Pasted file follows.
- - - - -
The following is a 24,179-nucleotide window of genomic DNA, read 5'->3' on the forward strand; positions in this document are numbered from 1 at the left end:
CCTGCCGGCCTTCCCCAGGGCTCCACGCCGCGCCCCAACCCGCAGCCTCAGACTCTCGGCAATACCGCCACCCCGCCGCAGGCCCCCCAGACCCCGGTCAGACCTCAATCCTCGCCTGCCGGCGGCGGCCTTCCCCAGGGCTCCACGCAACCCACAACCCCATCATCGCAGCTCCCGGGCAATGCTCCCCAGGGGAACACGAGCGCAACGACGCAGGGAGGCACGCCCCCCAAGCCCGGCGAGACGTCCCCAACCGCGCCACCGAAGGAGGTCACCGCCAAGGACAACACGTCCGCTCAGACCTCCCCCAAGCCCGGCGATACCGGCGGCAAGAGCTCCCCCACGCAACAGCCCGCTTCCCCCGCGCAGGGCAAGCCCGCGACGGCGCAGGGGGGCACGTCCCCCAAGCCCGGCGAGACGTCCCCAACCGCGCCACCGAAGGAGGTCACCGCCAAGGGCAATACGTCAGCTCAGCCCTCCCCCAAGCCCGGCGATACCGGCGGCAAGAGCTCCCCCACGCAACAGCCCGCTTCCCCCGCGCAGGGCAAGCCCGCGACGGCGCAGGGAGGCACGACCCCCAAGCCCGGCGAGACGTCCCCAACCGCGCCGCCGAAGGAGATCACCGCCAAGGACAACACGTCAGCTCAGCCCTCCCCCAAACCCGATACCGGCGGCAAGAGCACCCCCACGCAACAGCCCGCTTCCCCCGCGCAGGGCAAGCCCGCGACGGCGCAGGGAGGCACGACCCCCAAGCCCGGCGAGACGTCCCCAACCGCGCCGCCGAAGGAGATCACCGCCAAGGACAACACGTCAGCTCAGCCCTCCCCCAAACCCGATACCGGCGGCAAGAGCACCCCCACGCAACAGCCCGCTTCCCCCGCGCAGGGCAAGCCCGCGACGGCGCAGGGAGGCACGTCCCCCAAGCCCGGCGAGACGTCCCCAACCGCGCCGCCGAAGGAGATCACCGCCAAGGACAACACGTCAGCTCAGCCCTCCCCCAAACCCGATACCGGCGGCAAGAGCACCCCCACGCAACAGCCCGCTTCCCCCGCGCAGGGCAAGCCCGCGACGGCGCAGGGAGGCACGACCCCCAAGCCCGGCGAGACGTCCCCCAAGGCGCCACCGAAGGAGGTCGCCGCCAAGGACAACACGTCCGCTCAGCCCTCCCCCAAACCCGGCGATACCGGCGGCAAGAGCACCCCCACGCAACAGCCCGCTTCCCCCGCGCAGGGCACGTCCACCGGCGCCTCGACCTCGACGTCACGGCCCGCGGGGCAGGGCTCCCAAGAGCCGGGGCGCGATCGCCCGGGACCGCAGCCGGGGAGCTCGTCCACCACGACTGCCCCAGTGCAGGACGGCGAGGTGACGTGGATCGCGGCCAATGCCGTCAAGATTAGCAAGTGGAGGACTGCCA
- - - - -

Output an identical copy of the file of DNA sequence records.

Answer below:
The following is a 24,179-nucleotide window of genomic DNA, read 5'->3' on the forward strand; positions in this document are numbered from 1 at the left end:
CCTGCCGGCCTTCCCCAGGGCTCCACGCCGCGCCCCAACCCGCAGCCTCAGACTCTCGGCAATACCGCCACCCCGCCGCAGGCCCCCCAGACCCCGGTCAGACCTCAATCCTCGCCTGCCGGCGGCGGCCTTCCCCAGGGCTCCACGCAACCCACAACCCCATCATCGCAGCTCCCGGGCAATGCTCCCCAGGGGAACACGAGCGCAACGACGCAGGGAGGCACGCCCCCCAAGCCCGGCGAGACGTCCCCAACCGCGCCACCGAAGGAGGTCACCGCCAAGGACAACACGTCCGCTCAGACCTCCCCCAAGCCCGGCGATACCGGCGGCAAGAGCTCCCCCACGCAACAGCCCGCTTCCCCCGCGCAGGGCAAGCCCGCGACGGCGCAGGGGGGCACGTCCCCCAAGCCCGGCGAGACGTCCCCAACCGCGCCACCGAAGGAGGTCACCGCCAAGGGCAATACGTCAGCTCAGCCCTCCCCCAAGCCCGGCGATACCGGCGGCAAGAGCTCCCCCACGCAACAGCCCGCTTCCCCCGCGCAGGGCAAGCCCGCGACGGCGCAGGGAGGCACGACCCCCAAGCCCGGCGAGACGTCCCCAACCGCGCCGCCGAAGGAGATCACCGCCAAGGACAACACGTCAGCTCAGCCCTCCCCCAAACCCGATACCGGCGGCAAGAGCACCCCCACGCAACAGCCCGCTTCCCCCGCGCAGGGCAAGCCCGCGACGGCGCAGGGAGGCACGACCCCCAAGCCCGGCGAGACGTCCCCAACCGCGCCGCCGAAGGAGATCACCGCCAAGGACAACACGTCAGCTCAGCCCTCCCCCAAACCCGATACCGGCGGCAAGAGCACCCCCACGCAACAGCCCGCTTCCCCCGCGCAGGGCAAGCCCGCGACGGCGCAGGGAGGCACGTCCCCCAAGCCCGGCGAGACGTCCCCAACCGCGCCGCCGAAGGAGATCACCGCCAAGGACAACACGTCAGCTCAGCCCTCCCCCAAACCCGATACCGGCGGCAAGAGCACCCCCACGCAACAGCCCGCTTCCCCCGCGCAGGGCAAGCCCGCGACGGCGCAGGGAGGCACGACCCCCAAGCCCGGCGAGACGTCCCCCAAGGCGCCACCGAAGGAGGTCGCCGCCAAGGACAACACGTCCGCTCAGCCCTCCCCCAAACCCGGCGATACCGGCGGCAAGAGCACCCCCACGCAACAGCCCGCTTCCCCCGCGCAGGGCACGTCCACCGGCGCCTCGACCTCGACGTCACGGCCCGCGGGGCAGGGCTCCCAAGAGCCGGGGCGCGATCGCCCGGGACCGCAGCCGGGGAGCTCGTCCACCACGACTGCCCCAGTGCAGGACGGCGAGGTGACGTGGATCGCGGCCAATGCCGTCAAGATTAGCAAGTGGAGGACTGCCA